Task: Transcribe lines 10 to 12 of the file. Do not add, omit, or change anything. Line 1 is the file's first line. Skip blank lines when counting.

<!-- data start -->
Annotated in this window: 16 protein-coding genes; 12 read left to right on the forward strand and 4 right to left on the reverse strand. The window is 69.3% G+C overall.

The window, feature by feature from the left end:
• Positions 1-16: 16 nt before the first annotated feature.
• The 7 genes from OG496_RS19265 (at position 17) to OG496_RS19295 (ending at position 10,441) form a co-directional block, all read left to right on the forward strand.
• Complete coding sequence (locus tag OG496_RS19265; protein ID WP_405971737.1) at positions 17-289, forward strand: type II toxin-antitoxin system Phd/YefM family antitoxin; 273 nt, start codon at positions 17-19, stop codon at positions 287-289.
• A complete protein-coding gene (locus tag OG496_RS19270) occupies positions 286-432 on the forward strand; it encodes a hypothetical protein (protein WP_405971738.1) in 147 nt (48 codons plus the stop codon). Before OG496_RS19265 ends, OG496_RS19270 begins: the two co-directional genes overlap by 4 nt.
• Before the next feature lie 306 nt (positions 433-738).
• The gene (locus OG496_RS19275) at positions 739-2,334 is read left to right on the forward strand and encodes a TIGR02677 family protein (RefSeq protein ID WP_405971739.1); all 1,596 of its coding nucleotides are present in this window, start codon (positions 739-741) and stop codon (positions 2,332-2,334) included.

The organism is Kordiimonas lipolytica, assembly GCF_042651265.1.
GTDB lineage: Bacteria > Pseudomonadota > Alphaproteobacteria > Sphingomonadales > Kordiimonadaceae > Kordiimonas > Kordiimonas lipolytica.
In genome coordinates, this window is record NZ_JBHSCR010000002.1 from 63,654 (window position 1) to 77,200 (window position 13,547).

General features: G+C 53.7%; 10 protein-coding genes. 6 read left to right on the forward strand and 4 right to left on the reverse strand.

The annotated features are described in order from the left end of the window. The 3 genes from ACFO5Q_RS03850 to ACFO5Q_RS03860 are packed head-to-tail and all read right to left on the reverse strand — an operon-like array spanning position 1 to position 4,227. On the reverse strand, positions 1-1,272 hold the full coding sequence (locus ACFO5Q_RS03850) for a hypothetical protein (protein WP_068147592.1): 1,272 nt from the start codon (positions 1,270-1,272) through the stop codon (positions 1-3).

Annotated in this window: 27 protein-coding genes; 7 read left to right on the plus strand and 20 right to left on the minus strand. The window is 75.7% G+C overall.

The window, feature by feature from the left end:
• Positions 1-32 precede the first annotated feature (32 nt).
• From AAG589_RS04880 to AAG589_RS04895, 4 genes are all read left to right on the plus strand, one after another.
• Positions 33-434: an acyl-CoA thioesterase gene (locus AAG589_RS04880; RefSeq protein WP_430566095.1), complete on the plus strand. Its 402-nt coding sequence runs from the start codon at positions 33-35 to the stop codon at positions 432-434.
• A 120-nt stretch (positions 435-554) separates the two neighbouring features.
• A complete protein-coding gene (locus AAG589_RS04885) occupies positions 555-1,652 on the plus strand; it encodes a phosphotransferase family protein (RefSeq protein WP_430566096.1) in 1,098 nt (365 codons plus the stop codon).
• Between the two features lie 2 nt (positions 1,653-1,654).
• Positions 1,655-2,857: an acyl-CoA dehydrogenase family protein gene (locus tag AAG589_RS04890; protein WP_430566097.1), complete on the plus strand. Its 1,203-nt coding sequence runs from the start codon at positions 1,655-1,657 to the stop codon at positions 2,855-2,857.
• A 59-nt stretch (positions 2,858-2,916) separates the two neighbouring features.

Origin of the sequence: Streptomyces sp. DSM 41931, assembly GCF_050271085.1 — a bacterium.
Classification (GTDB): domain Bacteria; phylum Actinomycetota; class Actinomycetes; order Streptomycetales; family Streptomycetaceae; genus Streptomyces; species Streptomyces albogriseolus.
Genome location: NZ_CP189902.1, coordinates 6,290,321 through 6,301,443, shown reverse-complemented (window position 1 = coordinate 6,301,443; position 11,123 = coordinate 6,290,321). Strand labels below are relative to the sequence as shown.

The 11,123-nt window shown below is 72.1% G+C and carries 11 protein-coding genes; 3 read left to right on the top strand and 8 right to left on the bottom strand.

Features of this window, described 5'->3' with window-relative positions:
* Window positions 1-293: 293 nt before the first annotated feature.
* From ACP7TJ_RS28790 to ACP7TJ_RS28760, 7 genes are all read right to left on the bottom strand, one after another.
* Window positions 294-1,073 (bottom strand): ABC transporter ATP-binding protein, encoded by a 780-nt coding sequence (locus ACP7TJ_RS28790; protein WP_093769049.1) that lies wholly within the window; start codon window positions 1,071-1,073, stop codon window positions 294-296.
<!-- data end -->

GTDB lineage: Bacteria > Pseudomonadota > Alphaproteobacteria > Sphingomonadales > Kordiimonadaceae > Kordiimonas > Kordiimonas lipolytica.
In genome coordinates, this window is record NZ_JBHSCR010000002.1 from 63,654 (window position 1) to 77,200 (window position 13,547).

General features: G+C 53.7%; 10 protein-coding genes. 6 read left to right on the forward strand and 4 right to left on the reverse strand.